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Cummins working with Oak Ridge Lab on 3D printing for heavy-duty engine repair

Cummins is working with Oak Ridge National Laboratory (ORNL) to develop a material to repair heavy-duty vehicle engines damaged by a million miles of extreme conditions under the hood. Rather than replacing an engine’s cylinder head, the research team “scooped out” the worn section and used additive manufacturing to deposit a high-performance alloy better than the original casting.

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A 3D printing process developed at ORNL repairs and strengthens a Cummins engine without the need to recast parts, which reduces costs and saves energy. Credit: Brittany Cramer/Oak Ridge National Laboratory. Click to enlarge.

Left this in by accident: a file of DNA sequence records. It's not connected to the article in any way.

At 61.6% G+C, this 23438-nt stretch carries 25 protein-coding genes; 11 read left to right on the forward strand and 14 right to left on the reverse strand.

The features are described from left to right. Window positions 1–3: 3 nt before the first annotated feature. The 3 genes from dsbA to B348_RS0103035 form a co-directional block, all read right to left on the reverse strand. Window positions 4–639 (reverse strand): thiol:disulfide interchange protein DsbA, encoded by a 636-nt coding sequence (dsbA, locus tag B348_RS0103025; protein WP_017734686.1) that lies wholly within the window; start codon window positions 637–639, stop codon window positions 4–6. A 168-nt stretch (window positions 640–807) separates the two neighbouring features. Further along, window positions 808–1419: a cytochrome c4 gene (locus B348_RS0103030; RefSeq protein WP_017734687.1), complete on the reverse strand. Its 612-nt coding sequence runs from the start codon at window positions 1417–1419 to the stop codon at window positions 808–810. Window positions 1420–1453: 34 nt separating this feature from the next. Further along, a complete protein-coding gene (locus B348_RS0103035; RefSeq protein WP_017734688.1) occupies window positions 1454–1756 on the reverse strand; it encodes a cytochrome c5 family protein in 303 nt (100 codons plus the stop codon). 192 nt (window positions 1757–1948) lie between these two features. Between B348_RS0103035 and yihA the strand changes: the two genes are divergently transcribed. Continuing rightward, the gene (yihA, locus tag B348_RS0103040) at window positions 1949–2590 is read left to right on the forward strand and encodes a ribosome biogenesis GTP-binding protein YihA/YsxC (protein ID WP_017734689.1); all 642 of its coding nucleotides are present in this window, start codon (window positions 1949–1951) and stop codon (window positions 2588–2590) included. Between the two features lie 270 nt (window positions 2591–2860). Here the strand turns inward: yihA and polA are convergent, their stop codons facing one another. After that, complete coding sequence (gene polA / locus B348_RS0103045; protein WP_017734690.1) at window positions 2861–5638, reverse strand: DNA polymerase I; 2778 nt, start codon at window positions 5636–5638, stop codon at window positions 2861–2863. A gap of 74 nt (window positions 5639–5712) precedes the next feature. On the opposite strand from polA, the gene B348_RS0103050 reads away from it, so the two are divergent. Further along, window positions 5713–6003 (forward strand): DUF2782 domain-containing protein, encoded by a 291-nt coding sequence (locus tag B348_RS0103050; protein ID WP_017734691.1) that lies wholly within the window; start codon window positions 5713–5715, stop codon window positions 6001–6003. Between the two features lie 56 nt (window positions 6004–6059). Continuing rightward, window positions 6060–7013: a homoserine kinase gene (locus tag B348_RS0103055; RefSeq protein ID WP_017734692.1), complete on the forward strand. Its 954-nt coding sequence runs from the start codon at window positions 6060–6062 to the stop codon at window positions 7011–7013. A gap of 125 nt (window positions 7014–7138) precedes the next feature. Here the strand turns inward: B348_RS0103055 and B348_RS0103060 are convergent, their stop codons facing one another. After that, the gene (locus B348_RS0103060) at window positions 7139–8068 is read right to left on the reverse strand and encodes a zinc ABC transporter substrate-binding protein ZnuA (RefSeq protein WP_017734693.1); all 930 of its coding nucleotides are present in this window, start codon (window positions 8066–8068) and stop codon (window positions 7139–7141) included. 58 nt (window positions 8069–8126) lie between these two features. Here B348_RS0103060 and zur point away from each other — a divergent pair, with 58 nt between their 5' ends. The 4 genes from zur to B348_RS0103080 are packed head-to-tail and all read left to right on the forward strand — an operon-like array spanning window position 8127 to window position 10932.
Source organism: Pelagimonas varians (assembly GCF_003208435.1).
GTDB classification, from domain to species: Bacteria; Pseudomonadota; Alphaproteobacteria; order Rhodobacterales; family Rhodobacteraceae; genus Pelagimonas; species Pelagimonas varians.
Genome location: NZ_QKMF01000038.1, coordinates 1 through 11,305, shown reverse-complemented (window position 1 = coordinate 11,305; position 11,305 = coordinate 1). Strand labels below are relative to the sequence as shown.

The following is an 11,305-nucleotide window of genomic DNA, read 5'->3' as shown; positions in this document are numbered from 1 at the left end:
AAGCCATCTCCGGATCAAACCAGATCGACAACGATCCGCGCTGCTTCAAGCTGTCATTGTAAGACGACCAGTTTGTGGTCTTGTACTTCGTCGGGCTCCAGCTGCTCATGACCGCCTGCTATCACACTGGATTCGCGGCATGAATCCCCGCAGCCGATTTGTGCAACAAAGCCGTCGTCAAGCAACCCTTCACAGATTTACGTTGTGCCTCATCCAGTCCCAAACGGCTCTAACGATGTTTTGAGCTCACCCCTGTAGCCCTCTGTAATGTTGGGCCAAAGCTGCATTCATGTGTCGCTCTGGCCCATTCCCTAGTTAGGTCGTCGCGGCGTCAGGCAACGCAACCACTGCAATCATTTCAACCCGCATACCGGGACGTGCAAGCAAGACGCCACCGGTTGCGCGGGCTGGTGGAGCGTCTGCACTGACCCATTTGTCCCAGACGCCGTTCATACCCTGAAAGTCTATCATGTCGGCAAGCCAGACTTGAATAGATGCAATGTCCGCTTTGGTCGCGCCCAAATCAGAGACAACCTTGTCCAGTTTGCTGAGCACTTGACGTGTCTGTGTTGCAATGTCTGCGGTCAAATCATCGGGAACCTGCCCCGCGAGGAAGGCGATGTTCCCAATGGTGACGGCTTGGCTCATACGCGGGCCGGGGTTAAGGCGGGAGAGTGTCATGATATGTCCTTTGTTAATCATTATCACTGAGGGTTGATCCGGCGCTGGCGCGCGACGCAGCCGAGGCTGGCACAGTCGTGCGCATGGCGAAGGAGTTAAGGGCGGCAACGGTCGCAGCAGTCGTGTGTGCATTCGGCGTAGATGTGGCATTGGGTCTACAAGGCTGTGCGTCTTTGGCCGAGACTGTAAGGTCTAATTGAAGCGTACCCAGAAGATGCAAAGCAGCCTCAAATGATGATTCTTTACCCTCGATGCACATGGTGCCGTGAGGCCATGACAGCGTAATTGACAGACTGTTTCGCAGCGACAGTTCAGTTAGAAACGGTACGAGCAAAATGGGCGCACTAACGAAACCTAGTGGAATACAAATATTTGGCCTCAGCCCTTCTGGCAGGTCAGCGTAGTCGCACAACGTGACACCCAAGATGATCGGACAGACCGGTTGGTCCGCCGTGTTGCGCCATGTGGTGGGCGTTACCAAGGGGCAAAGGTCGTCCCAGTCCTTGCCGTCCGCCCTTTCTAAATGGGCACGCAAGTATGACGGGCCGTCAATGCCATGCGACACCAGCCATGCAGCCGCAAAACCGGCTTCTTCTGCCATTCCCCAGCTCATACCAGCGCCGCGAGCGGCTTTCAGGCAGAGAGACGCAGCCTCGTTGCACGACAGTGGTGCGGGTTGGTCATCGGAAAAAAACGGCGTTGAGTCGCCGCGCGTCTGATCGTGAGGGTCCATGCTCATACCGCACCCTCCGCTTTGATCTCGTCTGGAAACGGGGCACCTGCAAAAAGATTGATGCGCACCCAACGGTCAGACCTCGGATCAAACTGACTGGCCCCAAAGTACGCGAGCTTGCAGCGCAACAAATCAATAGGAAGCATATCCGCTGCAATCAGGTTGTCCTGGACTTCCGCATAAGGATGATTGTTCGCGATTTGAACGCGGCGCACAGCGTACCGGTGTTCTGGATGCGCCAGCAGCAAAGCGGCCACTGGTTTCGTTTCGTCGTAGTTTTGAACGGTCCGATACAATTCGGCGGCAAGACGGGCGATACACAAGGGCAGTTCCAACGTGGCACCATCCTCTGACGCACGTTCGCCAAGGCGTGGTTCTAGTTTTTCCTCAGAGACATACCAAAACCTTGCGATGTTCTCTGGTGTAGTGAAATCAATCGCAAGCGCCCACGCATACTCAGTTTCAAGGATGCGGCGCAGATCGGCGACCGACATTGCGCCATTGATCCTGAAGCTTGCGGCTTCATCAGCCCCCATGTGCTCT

The goal of the process, developed at DOE’s Manufacturing Demonstration Facility at ORNL, is to save energy while extending the life of the engine and making it stronger.

We’re decreasing the engine’s thermal conductivity, which holds heat in longer, and turning it into increased efficiency. While these are not brand-new engines, we’re striving to make them better than new.

—Nikhil Doiphode, Cummins’ parts R&D engineer


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